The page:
The NFL is experimenting with a new helmet product this summer. The new helmet, called the VICIS Zero 1, has but one goal in mind: to diminish more of the force when contact is made which should reduce concussions.
NFL teams and their players are not required to wear the new helmets and is not a standard-issue piece of equipment. It is not even certain that these helmets will ever make the field in any actual NFL contest.
The league has the player’s union on board to try the new headgear. The helmets have been shipped to every NFL squad with the idea that players will try them out and get an actual prognosis that independent testing has data on but relies on live action for further development.
Almost four years in the testing and engineering phase, each Zero 1 has two layers. The outer layer engages most of the blunt force while the inner layer is designed to compress around the player’s head and then reform itself after the impact. It has been noted that this one piece of football equipment is probably the most tested product ever devised for the modern game. The testing done focused on eight different zones of the helmet with three different speeds to each area.
NFL players who use the new helmet are doing so on a voluntary basis and realize they are part of a survey to see if this new technology is valid and perhaps an answer in CTE or concussion risk.
College Test Grounds
Last season and this past spring four college teams tried out the new helmets: University of Auburn-Birmingham, University of Washington, Auburn University and the University of Oregon. Virginia Tech will be doing some testing later this year.
Washington and Oregon shipped the headgear back stating players complained about how the hats fit and were not comfortable over steady playing time. All four colleges made suggestions which allowed more tweaks to the design element.
With the new information that came out of the college programs, the main complaints were two specific areas. For one, pressure on the forehead area became apparent upon frequent contact. This caused discomfort. To fix this, the company added some padding and increased the helmet’s flexibility. The second complaint area was that the chinstrap would not stay fastened. The solution was to reinforce the location of the chinstrap snaps.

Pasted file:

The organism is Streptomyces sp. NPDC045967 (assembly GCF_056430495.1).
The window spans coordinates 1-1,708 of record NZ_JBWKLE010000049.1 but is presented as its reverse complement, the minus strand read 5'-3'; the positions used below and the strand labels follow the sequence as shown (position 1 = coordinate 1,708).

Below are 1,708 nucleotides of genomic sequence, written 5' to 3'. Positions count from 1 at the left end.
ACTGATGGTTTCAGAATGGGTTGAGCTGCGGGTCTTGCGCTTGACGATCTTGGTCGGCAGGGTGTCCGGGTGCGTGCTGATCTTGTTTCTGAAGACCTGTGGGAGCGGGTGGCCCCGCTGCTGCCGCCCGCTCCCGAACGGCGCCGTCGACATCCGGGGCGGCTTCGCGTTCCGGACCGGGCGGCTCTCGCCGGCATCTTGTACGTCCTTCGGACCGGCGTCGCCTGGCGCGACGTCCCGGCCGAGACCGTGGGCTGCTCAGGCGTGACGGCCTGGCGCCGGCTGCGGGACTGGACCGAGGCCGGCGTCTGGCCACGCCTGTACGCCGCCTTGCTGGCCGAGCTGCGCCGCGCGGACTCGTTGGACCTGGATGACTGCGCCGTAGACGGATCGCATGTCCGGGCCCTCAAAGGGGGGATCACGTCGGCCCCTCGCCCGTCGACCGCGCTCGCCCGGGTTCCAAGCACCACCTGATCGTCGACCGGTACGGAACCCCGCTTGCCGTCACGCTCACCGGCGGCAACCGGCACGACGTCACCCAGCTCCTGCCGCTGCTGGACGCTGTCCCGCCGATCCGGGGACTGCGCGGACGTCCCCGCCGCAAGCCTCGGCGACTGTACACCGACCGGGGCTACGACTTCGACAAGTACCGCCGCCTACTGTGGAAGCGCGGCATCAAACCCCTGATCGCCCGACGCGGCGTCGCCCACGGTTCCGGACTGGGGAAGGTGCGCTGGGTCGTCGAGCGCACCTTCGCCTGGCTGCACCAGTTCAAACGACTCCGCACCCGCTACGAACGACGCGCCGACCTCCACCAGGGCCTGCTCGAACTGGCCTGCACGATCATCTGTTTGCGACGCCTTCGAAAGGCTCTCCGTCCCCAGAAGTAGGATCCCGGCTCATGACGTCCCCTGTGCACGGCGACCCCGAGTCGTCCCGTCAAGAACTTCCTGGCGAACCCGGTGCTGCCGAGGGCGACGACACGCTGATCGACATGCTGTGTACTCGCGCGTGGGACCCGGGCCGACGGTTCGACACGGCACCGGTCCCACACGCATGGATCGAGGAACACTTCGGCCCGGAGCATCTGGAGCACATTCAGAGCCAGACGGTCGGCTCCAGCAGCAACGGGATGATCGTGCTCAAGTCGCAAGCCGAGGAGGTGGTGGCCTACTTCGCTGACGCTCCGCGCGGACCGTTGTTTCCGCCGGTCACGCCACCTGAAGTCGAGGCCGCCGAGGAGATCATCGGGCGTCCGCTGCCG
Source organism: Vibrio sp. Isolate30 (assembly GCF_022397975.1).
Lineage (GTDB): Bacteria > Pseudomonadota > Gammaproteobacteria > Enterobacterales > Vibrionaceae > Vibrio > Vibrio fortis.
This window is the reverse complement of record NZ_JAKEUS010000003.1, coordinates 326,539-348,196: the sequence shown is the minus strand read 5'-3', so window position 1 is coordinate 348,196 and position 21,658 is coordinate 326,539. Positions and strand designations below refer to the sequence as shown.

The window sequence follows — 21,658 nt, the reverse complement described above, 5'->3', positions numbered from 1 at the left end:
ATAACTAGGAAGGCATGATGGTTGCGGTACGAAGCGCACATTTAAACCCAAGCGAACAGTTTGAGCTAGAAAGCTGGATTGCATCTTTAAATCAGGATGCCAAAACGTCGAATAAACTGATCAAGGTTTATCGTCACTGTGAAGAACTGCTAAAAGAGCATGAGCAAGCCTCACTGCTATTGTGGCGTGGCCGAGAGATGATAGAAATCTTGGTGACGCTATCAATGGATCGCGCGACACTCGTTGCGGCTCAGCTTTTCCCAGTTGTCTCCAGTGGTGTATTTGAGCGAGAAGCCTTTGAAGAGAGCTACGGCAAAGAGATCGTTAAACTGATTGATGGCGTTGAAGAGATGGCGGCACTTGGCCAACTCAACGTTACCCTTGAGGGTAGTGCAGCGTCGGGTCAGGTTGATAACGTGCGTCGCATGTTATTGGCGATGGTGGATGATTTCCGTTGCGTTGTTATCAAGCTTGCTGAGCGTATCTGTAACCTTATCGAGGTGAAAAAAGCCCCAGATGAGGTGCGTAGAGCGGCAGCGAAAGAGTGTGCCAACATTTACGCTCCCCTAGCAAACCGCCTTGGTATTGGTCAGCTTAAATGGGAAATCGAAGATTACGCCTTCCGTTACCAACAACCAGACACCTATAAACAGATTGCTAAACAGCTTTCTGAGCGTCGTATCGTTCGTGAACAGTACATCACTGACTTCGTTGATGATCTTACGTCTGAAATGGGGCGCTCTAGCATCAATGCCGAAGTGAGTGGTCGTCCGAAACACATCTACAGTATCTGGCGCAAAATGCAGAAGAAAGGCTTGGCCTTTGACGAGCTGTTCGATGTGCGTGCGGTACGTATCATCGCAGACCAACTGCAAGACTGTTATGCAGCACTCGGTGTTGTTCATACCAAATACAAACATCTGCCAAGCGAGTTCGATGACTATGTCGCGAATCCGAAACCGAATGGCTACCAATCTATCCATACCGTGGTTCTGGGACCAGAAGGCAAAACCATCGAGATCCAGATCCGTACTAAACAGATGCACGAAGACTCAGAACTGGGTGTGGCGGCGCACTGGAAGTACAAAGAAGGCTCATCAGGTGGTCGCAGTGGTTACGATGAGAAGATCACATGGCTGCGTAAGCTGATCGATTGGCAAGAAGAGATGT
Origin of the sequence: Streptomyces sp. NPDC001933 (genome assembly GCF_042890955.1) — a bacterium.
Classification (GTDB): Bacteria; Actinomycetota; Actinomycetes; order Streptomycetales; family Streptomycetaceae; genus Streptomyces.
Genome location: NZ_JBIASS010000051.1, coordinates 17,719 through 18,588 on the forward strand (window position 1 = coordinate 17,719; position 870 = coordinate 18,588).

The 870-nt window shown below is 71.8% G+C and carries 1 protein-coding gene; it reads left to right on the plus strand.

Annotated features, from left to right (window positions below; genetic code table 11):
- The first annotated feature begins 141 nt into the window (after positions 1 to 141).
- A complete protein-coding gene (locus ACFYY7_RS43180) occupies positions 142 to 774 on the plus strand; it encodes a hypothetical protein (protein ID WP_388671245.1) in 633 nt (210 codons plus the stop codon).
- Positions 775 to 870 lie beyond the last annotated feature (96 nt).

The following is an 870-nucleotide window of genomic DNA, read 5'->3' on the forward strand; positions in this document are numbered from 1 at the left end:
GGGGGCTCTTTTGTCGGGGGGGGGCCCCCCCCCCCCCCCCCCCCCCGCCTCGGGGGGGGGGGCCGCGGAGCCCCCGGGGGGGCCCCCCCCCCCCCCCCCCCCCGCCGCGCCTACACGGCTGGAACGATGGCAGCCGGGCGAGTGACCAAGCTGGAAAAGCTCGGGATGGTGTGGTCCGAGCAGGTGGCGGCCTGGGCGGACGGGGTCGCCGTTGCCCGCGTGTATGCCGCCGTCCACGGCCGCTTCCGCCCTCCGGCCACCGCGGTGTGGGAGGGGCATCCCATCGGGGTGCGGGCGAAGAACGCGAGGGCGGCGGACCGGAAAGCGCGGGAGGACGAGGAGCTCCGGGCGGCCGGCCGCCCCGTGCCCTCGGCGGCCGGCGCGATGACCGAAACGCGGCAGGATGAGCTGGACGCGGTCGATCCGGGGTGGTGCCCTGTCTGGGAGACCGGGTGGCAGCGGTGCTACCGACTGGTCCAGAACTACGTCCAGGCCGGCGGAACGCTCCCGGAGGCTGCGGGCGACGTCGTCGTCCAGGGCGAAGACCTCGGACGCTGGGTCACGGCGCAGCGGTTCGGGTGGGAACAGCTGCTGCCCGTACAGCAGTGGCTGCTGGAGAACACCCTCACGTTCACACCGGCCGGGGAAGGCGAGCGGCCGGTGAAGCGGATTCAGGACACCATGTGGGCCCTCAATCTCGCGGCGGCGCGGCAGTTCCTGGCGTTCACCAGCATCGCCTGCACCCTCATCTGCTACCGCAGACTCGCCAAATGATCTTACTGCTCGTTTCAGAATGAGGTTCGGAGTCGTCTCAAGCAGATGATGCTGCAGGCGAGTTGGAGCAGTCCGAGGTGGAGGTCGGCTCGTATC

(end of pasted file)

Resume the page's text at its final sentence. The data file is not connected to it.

VICIS makes claim to being more than just a sporting goods company. They prefer to be known as a “technology company” with neurosurgeons, engineers, doctors and scientists on their payroll.
Price of Advancement
The price of each Zero 1 is $1,500 which doesn’t scare away NFL clubs if indeed this new technology can help players live a normal life outside of football once their careers are finished. VICIS’ target area for the Zero 1 is strictly professional and college football programs although any high school or other level can purchase them. But the cost per hat definitely changes which programs can afford to attain a new set. They even arrive custom painted in matching team colors. And there aren’t any special parts or brand-specific pieces that teams would need to have on hand in case anything breaks as these helmets are universal as far as chin straps, snaps and facemask attachments.
The NFL has its hand in the development of the Zero 1. They have provided grant funding through the “Head Health Challenge” program which netted the company just under $1 million for research and development. With player safety at the forefront of decisions concerning player equipment, the NFL has sent representatives to the VICIS laboratories and received periodical progress reports on the technology. And the NFLPA has also met with company agents in order to chime in on their concerns.
With this new helmet the weight is about the same as current models from current supplier Riddell Sports Group and Schutt Sports. If this new headgear works out well for the game of American football, other models would be manufactured for lacrosse, ice hockey and downhill skiing.